This study takes a hybrid and deliberately tentative approach to educational research. It incorporates a literary, not social scientific, reading of the verbal analytics of the student teachers that will be the first generation of a potentially radically new and different curriculum in Scotland. They are also the first generation of their (working-class) families to attend university. Through close observation, combined with ethnographic textual analysis, in our empirical-philosophically inclined study we aim to situate these students within a dominant imaginary of a global context and to contest the extent they are personally ready to embrace Bauman’s fluid, mobile world of the 21st century. Given the reluctance of contemporary academia to judge other lifestyles, we aspire to a position of intellectual courage where, by exploring their personal constructions regarding the meanings of their own cultural and leisure pursuits, we necessarily judge. Our purpose is not to label or judge (without justification) but rather interrogate, and potentially celebrate how these student teachers relate to their own – and an imagined wider – world. We believe that the cultural capital inhering in the cultural activities they consume will inevitably condition the school’s hidden curriculum through which a sense of place, socially and geographically speaking, will be conveyed to children. In reassuringly sociological nomenclature, our paper can then be understood as engaging with the subject of the reproduction of society through the mechanism of state schooling affiliating itself with neo-liberal values which are anathema to certain conceptions of education as personal liberation. We are arguing that the education of teachers ought to attend to a greater extent to their inherited «life worlds».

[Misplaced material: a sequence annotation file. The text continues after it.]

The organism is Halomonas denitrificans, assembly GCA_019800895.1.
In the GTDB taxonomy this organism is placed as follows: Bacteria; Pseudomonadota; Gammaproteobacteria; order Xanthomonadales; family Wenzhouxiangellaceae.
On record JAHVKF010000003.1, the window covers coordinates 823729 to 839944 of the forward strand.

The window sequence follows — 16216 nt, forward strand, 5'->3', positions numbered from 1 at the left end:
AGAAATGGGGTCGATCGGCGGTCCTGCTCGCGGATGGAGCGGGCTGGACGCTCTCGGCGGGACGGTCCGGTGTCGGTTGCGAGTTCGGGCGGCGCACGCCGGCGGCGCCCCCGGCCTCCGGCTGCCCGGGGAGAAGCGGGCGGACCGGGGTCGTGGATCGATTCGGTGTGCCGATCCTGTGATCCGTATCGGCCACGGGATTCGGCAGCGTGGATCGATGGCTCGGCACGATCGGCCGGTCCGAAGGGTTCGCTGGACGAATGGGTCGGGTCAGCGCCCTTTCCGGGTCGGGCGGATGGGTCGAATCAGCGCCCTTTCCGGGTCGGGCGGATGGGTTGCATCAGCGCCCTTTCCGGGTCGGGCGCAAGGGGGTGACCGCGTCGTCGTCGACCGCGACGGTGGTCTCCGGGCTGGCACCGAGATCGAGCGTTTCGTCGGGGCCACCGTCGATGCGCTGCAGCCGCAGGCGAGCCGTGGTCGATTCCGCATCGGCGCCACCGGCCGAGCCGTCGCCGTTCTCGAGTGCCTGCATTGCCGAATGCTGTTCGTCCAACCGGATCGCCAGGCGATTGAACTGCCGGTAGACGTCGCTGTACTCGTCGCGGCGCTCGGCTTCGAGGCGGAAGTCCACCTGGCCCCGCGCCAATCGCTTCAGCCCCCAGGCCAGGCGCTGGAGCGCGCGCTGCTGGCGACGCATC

|Journal||Educação, Sociedade & Culturas|
|Publication status||Published - 2012|